And being ready for the Haters and Trolls is part of that.

So here are 10 strategies that can help you as you work to develop that thicker skin while you move forward to grow your business and your reputation.

1. Be prepared for it. I don’t know about you but the first time I realized someone said bad things about me was in grade school. We’ve been dealing with this all our lives. I really thought it would go away when I became a professional. Naive, I know. So just remember there are people out there getting their tomatoes ready to throw at you. Don’t relax. Always play with your A game.

2. Keep a cheer file. I save things that people send me like emails that tell me they liked an article I wrote, thank you notes I’ve gotten….stuff that just makes me laugh. Then I bring them out when I’m feeling bad. I’ll also go to my Facebook page and look at nice things people have posted. Here are some other ideas to get happy when business gets you down…

3. Practice self care. Things hurt me most when I’m run down, haven’t been exercising, or I’ve eaten too much sugar. So find your prescription for self-care and follow it. For me, it’s taking time off to work around the yard…playing with my cats….spending time with my husband, eating healthfully….and otherwise being good to myself.

4. Recognize what button got pushed. There’s a reason you got hurt. It may be a past wound you thought was healed but isn’t. Maybe it’s something you pride yourself on that’s coming into question. For example, you pride yourself on your writing ability and the person is really tearing up what you said in your article. Maybe they’re pointing out a mistake you made and you pride yourself on your attention to detail. Recognize you had the button there to be pushed and continue to do the inner work to let that go.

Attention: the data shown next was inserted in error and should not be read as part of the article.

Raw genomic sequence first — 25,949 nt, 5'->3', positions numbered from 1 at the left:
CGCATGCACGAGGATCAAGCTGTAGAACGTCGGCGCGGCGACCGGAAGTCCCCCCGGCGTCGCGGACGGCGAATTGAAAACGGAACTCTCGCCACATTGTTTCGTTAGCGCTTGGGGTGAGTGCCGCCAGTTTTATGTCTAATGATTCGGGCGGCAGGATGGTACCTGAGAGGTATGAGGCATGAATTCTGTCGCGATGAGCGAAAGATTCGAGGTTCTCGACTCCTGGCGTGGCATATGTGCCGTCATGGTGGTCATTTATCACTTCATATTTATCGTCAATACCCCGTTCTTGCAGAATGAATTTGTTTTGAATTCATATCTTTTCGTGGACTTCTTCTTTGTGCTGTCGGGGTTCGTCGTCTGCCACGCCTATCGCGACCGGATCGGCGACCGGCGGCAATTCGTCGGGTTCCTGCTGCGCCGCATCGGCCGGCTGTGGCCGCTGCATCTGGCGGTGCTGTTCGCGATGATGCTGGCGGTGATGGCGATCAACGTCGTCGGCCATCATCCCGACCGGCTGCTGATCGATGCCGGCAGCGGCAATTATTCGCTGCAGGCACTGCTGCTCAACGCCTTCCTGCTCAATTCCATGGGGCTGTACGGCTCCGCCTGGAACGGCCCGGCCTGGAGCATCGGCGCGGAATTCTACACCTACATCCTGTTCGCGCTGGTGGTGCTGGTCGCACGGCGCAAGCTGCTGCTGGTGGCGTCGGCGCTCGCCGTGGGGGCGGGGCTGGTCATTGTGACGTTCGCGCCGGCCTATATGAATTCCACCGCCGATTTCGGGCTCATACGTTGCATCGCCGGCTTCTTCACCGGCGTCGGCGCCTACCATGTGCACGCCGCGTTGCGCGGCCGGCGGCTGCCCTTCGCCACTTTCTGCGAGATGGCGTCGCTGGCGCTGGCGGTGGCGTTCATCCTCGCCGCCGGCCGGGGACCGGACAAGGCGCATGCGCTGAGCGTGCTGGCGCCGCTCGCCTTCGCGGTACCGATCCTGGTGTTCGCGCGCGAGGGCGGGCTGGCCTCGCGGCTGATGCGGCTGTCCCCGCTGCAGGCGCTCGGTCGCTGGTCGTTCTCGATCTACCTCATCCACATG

5. Is there truth there? If there is own it. None of us is perfect. If someone called you for a mistake just admit your responsibility, apologize, fix it, and move on. And if they did it publicly — on a blog or via social media — then respond in that same place so people can follow the thread. The Web is all about transparency.

6. Be the real authority. Narrow your focus so you can really own being the authority in a topic or to a specific audience. With the incredible amount of competition faced in every segment and no matter the size of your business, the entrepreneur who focuses on being great in one area and in serving a specific audience is going to be more successful.

7. Be clear on your focus. Jane has a lot of degrees. Sally doesn’t. Sally’s audience may like that she simplifies things and uses simple terminology. Jane may think Sally is dumbing things down. So think about your audience, who they are, who you’re being for them, and make sure that’s crystal clear so you’re attracting the right audience. When I started out as an independent consultant I tried to be everything to everyone. You can imagine how well that worked.


8. Actively solicit feedback. Hearing criticism is hard. It takes practice. One thing I do is actively ask people to give me feedback on something. I’m still careful about who I talk to. It’s best to ask people who share your overall philosophy and approach. So if you know someone is super salesy and you’re not, then don’t ask for feedback because they’ll constantly tell you to make your messages like theirs.